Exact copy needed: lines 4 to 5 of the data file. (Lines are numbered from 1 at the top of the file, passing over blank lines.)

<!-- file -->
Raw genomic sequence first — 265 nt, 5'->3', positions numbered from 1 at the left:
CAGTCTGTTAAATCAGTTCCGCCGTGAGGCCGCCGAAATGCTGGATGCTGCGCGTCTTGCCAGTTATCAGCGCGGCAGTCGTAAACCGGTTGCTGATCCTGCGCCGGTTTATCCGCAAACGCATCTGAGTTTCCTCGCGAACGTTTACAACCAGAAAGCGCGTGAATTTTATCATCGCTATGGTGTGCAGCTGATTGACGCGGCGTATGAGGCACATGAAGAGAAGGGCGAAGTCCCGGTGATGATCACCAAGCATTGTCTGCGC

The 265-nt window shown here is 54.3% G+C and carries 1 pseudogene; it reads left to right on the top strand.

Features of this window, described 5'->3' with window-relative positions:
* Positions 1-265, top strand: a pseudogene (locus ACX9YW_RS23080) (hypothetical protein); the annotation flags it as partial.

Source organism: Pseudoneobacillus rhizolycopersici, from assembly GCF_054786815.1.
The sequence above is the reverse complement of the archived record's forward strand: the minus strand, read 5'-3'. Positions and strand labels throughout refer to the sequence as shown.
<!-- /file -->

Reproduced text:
Features of this window, described 5'->3' with window-relative positions:
* Positions 1-265, top strand: a pseudogene (locus ACX9YW_RS23080) (hypothetical protein); the annotation flags it as partial.